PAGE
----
The Boston Bruins Get into the Pittsburgh Penguins' Heads

By Emma Harger
Charles LeClaire – USA TODAY Sports

It’s been a while since the Pittsburgh Penguins were shut out at home, especially if you use different metrics of measurement. If you consider all the other 29 teams, they were last shut out in February 2012. But if you narrow the field down to just the Boston Bruins, the team that put up a 3-0 shutout win tonight in game one of the Eastern Conference Final, they haven’t shut out Pittsburgh on their home ice since 1998. Back then, the Consol Energy Center didn’t exist, Bill Clinton was in office and Jaromir Jagr (snakebitten yet again, even though he had an excellent chance at one point) was a Penguin.

So it’s been a while.

It was a first for Tuukka Rask, too: his first-ever shutout win in the playoffs. There were times when he had to be up to the task, times when it seemed the hockey gods were smiling upon him, times when he had to be the team’s best penalty killer–but he stopped all 29 shots he saw. Could he have finally silenced those last remaining doubters of his talent and his skill? Perhaps. I hope so, anyway.

The Bruins looked a little iffy at first in the first period, including some missed odd-man rush opportunities, but David Krejci drew first blood when he scored on fellow countryman Tomas Vokoun in the first period, helped out by Nathan Horton and back-in-the-lineup Andrew Ference. I was initially worried about Ference being back in, but thankfully he didn’t make any defensive mistakes that led to Penguins goals, which was what I feared.

Matt Cooke was at it again. He put a nasty come-from-behind hit on Adam McQuaid, driving him into the boards, earning a five-minute major and game misconduct. (The swiftness with which NBC cued up the clip of Cooke hitting Marc Savard right after the McQuaid hit happened was unnerving.) I’m not sure if he’ll get any supplemental punishment for it, but even though McQuaid came back after a short trip down the tunnel, it still proves that Cooke really hasn’t changed his game at all and the attempted character-reconstruction campaign by some in the ‘burgh circle–Masterton nomination, anyone?–is all for naught.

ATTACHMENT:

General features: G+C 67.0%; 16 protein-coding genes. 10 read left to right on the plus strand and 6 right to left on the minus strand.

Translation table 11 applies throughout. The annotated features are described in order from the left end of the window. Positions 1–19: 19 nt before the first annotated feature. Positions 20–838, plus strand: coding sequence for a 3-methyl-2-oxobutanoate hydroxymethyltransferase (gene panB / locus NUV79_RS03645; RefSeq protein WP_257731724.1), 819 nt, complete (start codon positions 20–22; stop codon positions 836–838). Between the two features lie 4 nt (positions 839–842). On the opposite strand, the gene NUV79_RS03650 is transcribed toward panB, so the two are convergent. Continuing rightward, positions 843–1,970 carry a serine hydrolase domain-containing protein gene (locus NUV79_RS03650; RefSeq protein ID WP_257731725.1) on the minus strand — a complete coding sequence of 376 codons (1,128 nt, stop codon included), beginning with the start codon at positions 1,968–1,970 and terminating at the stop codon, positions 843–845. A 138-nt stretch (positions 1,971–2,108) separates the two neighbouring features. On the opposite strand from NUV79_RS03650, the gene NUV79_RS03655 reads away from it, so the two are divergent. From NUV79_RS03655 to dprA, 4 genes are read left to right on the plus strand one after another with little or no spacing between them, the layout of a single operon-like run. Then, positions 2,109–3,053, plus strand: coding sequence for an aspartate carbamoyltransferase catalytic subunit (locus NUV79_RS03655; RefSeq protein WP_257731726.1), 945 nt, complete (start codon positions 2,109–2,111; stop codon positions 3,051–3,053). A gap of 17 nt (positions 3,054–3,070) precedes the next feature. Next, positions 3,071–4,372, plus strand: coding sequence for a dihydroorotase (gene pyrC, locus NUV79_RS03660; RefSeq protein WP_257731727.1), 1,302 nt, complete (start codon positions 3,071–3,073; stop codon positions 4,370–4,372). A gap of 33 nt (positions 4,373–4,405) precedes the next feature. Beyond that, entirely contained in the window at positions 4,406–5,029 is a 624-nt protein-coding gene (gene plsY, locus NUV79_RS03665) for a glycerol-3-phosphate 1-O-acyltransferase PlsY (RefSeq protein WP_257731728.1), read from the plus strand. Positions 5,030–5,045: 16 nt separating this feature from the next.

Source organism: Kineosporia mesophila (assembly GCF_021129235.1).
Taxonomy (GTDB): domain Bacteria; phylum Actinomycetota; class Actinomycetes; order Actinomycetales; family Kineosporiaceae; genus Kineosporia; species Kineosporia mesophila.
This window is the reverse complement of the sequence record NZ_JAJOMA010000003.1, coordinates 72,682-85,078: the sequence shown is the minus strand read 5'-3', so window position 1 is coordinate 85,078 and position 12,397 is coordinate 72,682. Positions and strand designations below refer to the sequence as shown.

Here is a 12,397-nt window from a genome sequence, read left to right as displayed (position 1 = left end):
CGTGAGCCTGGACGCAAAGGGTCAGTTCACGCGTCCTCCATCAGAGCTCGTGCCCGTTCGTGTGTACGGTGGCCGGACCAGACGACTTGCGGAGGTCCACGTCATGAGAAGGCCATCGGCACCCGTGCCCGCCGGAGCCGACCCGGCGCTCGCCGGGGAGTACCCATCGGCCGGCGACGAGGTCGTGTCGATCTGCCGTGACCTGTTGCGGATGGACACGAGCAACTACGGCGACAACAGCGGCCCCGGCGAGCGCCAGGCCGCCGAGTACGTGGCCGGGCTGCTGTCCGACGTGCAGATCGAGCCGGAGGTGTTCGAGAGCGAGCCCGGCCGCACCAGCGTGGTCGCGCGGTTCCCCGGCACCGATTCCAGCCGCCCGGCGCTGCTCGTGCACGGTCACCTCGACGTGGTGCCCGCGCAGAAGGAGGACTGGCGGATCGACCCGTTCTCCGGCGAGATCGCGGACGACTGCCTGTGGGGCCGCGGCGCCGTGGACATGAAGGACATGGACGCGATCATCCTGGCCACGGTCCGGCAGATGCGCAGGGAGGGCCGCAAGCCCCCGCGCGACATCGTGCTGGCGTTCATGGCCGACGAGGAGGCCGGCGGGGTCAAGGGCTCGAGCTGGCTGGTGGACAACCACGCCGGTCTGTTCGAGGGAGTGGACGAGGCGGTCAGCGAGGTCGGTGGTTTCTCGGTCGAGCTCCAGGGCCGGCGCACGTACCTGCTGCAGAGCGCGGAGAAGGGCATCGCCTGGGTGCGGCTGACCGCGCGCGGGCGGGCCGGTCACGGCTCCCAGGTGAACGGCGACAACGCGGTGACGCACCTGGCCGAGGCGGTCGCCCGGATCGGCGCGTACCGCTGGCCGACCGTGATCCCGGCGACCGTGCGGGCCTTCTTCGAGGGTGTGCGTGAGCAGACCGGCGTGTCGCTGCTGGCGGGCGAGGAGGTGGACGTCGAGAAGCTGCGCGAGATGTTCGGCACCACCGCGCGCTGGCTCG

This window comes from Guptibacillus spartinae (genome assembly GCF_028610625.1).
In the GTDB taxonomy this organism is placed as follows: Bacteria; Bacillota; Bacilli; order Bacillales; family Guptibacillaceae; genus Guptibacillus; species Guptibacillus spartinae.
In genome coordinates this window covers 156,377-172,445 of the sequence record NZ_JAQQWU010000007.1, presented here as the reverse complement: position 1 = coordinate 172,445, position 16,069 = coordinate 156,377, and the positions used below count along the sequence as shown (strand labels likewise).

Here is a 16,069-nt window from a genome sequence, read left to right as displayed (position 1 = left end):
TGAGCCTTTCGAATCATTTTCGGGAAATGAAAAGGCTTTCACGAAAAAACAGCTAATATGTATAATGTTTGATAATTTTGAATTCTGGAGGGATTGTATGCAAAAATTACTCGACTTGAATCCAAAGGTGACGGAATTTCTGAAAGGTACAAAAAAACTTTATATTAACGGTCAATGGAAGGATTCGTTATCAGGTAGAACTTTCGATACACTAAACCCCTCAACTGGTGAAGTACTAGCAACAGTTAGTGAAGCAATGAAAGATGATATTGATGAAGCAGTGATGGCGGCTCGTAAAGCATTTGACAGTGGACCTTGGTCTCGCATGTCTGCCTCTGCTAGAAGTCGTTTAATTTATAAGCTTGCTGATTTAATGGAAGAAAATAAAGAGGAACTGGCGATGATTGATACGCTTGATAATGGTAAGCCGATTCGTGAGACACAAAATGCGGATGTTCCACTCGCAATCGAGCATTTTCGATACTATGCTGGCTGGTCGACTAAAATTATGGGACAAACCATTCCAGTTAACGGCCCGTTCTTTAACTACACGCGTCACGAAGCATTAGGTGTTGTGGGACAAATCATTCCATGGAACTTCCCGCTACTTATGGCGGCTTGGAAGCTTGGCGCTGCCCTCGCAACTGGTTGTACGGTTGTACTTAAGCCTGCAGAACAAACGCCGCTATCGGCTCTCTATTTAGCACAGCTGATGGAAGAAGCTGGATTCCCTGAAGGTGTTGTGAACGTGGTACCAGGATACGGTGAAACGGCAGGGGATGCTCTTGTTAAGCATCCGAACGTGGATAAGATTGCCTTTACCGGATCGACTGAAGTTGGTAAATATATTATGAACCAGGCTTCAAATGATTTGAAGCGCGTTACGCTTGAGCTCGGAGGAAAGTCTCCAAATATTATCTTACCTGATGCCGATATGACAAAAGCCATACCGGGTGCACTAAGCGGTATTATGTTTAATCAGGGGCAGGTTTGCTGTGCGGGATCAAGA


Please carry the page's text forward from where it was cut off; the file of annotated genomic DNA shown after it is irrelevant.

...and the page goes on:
Mayhem ensued after the second period, including the rarest of rare things: a fight involving Patrice Bergeron. He fought Evgeni Malkin, who took him down and then proceeded to keep hitting him even after the takedown, earning the ire of Bruins fans everywhere. Sidney Crosby had a little heated chat with Rask at that time. That’s a good idea, irking the goalie who once threw a milkcrate in white-hot rage. Crosby then went to have a talk with Zdeno Chara, who had to lean down to get in his fellow captain’s face.

The Penguins may have forgotten that sometimes fighting actually makes the Bruins play better, which is exactly what happened in the third. That’s when Krejci scored again, with another Horton helper, to take the playoff points leader position. About three minutes later, Horton reversed the roles, scoring his sixth of the playoffs and sending some fans to the doors early.

This game showed the Penguins that the Bruins are a different brand of team, nothing like the two teams the Penguins conquered before them. It also shows people, even Boston-affiliated people, that it’s not prudent to overestimate Pittsburgh or underestimate the Bruins. There was a lot of that going on this past week, but in the end, this game was worth the long, long wait.

Thankfully, there won’t be as long to wait until game two, which will be Monday night at 8 p.m. on NBCSN.


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